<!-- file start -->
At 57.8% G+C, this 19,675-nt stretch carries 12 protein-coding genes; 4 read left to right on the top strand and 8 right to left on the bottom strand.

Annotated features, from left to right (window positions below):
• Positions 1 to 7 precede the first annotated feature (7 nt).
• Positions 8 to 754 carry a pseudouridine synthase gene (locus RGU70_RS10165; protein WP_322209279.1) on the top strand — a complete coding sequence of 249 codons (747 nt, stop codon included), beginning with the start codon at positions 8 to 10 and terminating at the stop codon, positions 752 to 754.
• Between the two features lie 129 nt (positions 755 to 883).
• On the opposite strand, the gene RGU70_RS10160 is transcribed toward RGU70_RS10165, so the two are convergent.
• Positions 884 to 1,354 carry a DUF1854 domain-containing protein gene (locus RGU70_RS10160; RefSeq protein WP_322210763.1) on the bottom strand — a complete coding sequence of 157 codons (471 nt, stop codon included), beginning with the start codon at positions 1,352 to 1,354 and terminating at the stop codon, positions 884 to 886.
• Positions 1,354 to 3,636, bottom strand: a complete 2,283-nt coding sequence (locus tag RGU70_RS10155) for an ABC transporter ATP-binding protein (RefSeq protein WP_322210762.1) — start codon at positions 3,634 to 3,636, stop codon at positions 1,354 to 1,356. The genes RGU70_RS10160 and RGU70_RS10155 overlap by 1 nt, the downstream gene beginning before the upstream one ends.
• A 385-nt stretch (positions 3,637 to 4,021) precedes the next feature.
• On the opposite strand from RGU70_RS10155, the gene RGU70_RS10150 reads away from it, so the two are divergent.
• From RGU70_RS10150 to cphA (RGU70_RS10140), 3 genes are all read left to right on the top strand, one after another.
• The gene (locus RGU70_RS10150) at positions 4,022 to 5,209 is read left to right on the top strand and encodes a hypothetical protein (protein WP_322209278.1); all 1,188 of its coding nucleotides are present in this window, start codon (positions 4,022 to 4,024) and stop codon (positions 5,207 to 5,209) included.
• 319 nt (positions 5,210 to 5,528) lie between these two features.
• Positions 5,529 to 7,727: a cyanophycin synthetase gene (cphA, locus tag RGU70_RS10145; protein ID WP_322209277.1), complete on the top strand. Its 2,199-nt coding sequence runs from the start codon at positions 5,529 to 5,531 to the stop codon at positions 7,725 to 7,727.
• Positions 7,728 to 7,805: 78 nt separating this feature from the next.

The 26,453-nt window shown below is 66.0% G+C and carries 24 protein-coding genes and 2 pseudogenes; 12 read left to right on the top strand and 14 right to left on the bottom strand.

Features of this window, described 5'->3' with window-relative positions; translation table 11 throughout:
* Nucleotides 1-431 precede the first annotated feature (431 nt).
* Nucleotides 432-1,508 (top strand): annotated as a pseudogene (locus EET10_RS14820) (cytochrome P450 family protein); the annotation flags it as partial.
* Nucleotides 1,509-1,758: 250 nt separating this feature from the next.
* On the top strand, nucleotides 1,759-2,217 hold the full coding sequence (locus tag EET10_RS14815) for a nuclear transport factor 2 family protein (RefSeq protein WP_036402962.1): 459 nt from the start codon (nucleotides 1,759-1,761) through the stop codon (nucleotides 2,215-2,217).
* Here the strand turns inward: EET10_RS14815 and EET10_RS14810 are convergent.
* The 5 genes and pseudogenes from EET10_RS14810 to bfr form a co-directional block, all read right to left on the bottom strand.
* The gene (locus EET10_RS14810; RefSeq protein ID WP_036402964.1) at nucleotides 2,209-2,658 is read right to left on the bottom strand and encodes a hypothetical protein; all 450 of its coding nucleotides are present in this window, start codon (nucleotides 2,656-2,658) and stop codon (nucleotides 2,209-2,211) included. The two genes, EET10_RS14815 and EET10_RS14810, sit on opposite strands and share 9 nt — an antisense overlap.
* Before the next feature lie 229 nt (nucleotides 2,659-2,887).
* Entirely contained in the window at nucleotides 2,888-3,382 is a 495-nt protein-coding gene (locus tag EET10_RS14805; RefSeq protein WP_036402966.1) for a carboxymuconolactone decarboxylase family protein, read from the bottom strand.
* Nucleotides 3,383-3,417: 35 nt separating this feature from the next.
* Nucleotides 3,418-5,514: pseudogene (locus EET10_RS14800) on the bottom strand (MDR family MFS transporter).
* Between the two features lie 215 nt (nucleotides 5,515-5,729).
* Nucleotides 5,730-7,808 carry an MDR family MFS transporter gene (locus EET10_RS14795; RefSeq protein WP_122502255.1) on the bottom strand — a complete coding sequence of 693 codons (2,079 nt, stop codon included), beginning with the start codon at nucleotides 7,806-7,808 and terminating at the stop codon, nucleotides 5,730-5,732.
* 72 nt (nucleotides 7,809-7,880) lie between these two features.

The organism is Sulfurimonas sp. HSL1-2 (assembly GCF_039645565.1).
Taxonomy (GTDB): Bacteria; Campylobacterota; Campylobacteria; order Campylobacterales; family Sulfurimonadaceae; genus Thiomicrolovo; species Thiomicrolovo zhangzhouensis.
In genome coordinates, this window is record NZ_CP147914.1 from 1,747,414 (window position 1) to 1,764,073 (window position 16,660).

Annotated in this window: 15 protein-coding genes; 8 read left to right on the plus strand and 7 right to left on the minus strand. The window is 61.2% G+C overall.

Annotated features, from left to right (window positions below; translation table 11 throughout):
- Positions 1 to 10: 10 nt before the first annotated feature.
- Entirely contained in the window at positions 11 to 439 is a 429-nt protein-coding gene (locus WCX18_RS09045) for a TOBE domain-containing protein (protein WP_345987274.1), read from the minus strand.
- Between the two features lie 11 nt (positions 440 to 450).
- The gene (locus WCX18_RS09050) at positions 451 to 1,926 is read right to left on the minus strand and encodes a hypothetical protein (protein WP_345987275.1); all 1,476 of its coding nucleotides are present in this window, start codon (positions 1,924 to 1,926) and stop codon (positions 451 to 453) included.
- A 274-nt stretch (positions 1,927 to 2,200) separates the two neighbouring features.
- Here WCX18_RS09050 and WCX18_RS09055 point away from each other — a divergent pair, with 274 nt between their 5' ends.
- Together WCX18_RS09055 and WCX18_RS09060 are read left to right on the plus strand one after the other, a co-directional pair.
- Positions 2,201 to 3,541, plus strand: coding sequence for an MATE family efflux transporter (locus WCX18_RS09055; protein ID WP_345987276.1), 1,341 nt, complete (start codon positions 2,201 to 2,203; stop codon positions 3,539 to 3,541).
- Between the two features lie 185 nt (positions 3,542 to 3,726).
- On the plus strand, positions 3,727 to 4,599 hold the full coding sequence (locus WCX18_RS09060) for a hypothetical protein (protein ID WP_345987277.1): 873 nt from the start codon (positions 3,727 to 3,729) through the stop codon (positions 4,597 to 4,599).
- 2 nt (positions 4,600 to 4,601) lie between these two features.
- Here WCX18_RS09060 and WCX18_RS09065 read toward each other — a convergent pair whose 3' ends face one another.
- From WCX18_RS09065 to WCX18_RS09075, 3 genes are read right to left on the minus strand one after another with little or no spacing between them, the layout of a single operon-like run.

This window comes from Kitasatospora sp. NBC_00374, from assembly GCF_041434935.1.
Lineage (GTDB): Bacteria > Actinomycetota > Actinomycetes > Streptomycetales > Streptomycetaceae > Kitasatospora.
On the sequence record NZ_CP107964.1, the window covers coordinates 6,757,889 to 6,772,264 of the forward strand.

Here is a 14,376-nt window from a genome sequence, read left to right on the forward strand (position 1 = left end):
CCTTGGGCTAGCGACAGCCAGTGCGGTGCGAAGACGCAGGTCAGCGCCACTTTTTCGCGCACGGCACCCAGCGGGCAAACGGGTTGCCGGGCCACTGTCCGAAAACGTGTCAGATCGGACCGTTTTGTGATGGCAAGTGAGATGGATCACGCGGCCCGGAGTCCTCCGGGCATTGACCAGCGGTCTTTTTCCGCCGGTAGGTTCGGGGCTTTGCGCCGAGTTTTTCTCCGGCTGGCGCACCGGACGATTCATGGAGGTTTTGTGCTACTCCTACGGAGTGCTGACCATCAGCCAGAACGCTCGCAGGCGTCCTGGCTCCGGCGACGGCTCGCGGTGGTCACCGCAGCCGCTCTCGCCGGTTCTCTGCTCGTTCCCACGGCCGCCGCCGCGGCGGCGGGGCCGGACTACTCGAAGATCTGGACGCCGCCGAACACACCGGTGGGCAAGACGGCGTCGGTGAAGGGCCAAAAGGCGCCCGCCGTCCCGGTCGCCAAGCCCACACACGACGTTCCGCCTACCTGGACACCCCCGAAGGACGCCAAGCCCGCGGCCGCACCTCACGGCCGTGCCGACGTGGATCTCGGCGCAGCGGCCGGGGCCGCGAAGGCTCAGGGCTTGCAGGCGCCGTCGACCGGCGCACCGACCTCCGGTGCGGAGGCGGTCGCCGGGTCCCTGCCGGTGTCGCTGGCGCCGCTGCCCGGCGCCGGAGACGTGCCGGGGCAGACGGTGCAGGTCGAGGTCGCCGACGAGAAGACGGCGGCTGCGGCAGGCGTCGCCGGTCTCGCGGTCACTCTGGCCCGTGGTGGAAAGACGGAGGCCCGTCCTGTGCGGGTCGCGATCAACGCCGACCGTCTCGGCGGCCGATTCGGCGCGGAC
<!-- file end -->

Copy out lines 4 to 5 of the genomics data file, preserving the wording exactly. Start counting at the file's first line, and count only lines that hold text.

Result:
• Positions 8 to 754 carry a pseudouridine synthase gene (locus RGU70_RS10165; protein WP_322209279.1) on the top strand — a complete coding sequence of 249 codons (747 nt, stop codon included), beginning with the start codon at positions 8 to 10 and terminating at the stop codon, positions 752 to 754.
• Between the two features lie 129 nt (positions 755 to 883).